7 new marine refuges off Canadian Arctic and Atlantic coasts

This July 10, 2008 file photo made with a fisheye lens shows ice floes in Baffin Bay above the Arctic Circle, seen from the Canadian Coast Guard icebreaker Louis S. St-Laurent. (Jonathan Hayward/The Canadian Press)
The federal government announced Thursday the creation of seven new marine refuges to protect vital habitat off Canada’s Arctic and northern Atlantic coasts.

The new marine refuges off the coasts of Nunavut and Newfoundland and Labrador will cover a 145,598-square-kilometre swath of ocean and will add 2.53 per cent to Canada’s marine protected areas, said Minister of Fisheries, Oceans and the Canadian Coast Guard Dominic LeBlanc.

“As Canadians, we are fortunate to be bounded by three oceans, which are significant to our heritage, culture and economy—but this fortune brings with it the responsibility to protect our precious marine resources,” LeBlanc said in a statement.

“That’s why our government has worked hard to surpass its commitment to protecting five per cent of our marine and coastal areas by this year, and is well underway to meeting our next target of protecting ten per cent by 2020.”

Significant biodiversity

The new marine refuges in the Davis Strait, the Disko Fan, the Hatton Basin, the Hopedale Saddle, the Hawke Channel, the Funk Island Deep and the Northeast Newfoundland Slope will conserve significant concentrations of corals, sea pens, sponges and protect habitat used by Narwhal and Atlantic cod, LeBlanc said.

Maps of the new marine refuges. (Courtesy DFO)

Depending on the area, the federal government will prohibit all bottom-contact, bottom trawl, gillnet and longline fishing activities, LeBlanc said.

“These northern fisheries closures provide critical protection to deep water corals and sponges and marine habitat,” said Trevor Taylor, vice president of conservation at Oceans North, an ocean conservation NGO.

Habitat for fish, shrimps and larvae

These areas identified through fisheries data, research vessel data and modelling have high concentrations of deep-water and cold-water corals, sponges and sea pens, which in turn provide habitat for small fish, shrimp and larvae of larger fishes such as redfish and Greenland halibut, Taylor said.

“All those various populations and species are vulnerable to bottom contact fishing activity, particularly, trawling activity,” Taylor told Radio Canada International. “If you were to go into these areas and trawl, you would cause tremendous amount of damage some of which would be irreparable and all of which would take generations, if not many generations, to recover from.”

A unique collaboration

Lootie Toomasie, acting chairperson of the Nunavut Offshore Allocation Holders Association (NOAHA), said the boundaries for each of the Disko Fan, Davis Strait, and Hatton Basin refuges were established through a unique collaborative process between NOAHA, actors in the fishing industry, environmental NGOs and the Department of Fisheries and Oceans.

“NOAHA was pleased to have participated in this successful initiative aimed at protecting our oceans,” Toomasie said in a statement.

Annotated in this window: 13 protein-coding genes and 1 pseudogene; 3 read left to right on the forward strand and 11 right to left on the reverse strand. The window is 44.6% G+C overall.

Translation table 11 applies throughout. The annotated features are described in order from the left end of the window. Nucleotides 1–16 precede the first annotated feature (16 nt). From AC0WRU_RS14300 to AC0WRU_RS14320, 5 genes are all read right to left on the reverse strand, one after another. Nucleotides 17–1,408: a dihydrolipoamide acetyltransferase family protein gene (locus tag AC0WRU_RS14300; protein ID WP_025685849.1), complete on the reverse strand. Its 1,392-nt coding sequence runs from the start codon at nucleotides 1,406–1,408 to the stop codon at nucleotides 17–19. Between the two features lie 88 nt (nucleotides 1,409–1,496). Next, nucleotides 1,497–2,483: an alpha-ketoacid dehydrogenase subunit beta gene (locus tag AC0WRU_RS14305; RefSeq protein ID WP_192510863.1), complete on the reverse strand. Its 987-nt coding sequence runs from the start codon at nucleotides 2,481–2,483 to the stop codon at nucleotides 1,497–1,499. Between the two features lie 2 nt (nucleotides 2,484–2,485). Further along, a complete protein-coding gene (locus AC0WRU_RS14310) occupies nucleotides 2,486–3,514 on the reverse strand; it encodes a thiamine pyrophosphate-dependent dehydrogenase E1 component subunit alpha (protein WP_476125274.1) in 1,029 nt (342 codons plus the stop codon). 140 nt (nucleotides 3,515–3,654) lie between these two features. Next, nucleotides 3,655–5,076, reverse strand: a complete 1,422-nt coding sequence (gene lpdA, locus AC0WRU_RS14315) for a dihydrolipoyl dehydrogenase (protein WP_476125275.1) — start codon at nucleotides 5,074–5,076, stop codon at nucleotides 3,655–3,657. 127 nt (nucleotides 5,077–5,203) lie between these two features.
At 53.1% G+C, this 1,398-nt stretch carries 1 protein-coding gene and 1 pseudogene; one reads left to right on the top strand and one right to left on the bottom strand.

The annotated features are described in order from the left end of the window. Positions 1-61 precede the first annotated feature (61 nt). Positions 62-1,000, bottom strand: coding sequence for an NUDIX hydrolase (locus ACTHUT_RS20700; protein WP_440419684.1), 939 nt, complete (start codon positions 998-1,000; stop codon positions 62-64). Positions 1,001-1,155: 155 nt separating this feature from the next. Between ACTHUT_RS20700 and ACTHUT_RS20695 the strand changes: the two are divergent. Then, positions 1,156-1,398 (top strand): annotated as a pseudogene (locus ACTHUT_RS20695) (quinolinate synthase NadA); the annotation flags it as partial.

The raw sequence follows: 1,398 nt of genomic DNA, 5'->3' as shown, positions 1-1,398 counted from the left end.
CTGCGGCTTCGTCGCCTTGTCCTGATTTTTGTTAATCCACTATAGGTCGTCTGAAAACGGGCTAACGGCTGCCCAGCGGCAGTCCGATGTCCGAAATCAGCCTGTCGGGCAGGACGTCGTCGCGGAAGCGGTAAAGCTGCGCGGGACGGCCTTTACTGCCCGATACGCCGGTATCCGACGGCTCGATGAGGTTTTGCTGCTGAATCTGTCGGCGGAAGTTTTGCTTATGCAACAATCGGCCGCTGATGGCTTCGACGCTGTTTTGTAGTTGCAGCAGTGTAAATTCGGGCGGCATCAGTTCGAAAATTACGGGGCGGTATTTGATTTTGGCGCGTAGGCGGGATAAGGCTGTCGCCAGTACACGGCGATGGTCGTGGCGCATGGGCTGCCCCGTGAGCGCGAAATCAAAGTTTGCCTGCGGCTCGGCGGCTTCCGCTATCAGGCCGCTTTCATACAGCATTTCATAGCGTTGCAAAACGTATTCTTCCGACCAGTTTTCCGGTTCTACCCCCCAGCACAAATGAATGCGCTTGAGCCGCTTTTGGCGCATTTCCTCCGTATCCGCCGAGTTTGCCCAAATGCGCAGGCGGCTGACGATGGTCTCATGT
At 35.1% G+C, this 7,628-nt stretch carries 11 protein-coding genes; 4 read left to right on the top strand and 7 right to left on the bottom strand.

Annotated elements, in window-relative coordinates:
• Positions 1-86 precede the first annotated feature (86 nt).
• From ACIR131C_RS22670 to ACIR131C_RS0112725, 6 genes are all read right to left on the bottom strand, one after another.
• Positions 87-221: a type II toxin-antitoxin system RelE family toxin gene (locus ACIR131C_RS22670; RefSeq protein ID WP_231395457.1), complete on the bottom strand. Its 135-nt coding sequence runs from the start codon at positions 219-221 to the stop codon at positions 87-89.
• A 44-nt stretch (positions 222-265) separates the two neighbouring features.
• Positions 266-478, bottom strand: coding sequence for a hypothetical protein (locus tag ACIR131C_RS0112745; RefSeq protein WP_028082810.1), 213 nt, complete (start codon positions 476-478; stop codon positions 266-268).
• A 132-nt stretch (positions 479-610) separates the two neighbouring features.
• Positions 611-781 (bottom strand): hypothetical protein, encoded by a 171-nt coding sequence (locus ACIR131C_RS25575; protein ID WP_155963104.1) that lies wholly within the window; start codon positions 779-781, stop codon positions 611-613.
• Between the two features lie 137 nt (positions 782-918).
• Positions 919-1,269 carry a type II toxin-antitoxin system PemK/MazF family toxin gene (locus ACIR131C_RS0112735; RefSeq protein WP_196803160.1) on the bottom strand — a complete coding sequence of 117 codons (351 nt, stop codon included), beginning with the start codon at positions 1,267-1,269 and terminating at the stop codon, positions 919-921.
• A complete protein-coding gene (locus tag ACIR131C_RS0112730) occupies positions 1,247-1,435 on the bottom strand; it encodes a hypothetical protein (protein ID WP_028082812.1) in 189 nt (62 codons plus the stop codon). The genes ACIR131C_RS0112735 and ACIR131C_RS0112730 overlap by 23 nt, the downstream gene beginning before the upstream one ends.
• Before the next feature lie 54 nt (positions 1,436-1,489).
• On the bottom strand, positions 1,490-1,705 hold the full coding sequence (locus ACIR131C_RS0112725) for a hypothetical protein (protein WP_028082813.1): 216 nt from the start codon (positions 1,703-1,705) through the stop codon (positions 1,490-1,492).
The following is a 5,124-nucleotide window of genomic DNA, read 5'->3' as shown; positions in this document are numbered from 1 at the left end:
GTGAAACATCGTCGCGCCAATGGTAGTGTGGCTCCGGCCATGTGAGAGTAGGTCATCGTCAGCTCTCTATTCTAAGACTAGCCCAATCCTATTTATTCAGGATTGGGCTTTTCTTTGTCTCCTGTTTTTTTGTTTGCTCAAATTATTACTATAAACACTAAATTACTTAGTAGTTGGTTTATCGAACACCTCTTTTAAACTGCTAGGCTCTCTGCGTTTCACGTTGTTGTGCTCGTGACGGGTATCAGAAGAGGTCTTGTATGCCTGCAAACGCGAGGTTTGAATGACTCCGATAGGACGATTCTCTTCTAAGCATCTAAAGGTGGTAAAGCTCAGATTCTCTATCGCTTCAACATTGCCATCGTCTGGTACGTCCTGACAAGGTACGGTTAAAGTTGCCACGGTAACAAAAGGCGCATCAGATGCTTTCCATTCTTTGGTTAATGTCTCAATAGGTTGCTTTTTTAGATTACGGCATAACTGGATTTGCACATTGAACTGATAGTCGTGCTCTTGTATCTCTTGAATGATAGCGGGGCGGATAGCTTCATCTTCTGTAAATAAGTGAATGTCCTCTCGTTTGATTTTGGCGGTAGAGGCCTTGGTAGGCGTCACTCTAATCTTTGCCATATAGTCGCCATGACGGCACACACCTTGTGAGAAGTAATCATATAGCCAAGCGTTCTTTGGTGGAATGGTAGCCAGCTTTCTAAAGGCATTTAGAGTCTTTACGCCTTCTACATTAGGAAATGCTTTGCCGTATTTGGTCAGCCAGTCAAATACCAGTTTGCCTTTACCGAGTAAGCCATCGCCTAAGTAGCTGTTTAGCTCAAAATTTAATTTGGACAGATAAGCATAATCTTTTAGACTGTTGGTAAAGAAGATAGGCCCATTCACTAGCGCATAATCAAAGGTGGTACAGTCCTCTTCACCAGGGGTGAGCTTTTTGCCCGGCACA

These new marine refuges were established under the Fisheries Act and technically are not Marine Protected Areas, which could offer wider protections from things like oil and gas exploration and drilling but would take many more years to establish under the Oceans act, Taylor said.

“If we had to wait for a Marine Protected Area and then engage in that type of discussion with the oil and gas industry and what have you, it would take us many more years for sure to get closures established and still the only real impact would be to prohibit the fishing industry because there is no oil and gas,” Taylor said.

Related stories from around the North:

Canada: Ottawa ready to discuss Inuit co-management of crucial Arctic habitat, Radio Canada International

Iceland:  Iceland blasts Arctic Five for exclusion from fishing agreement, Eye on the Arctic

Norway:  Deal protects Arctic waters around Svalbard, Norway from fishing, The Independent Barents Observer

Russia: Russian fisheries say they will safeguard Arctic stocks, The Independent Barents Observer

Sweden:  Record numbers for Swedish wild salmon, Radio Sweden

United States: Fishing ban in international Arctic waters remains elusive, Alaska Dispatch News

Levon Sevunts, Radio Canada International

Born and raised in Armenia, Levon started his journalistic career in 1990, covering wars and civil strife in the Caucasus and Central Asia. In 1992, after the government in Armenia shut down the TV program he was working for, Levon immigrated to Canada. He learned English and eventually went back to journalism, working first in print and then in broadcasting. Levon’s journalistic assignments have taken him from the High Arctic to Sahara and the killing fields of Darfur, from the streets of Montreal to the snow-capped mountaintops of Hindu Kush in Afghanistan. He says, “But best of all, I’ve been privileged to tell the stories of hundreds of people who’ve generously opened up their homes, refugee tents and their hearts to me.”

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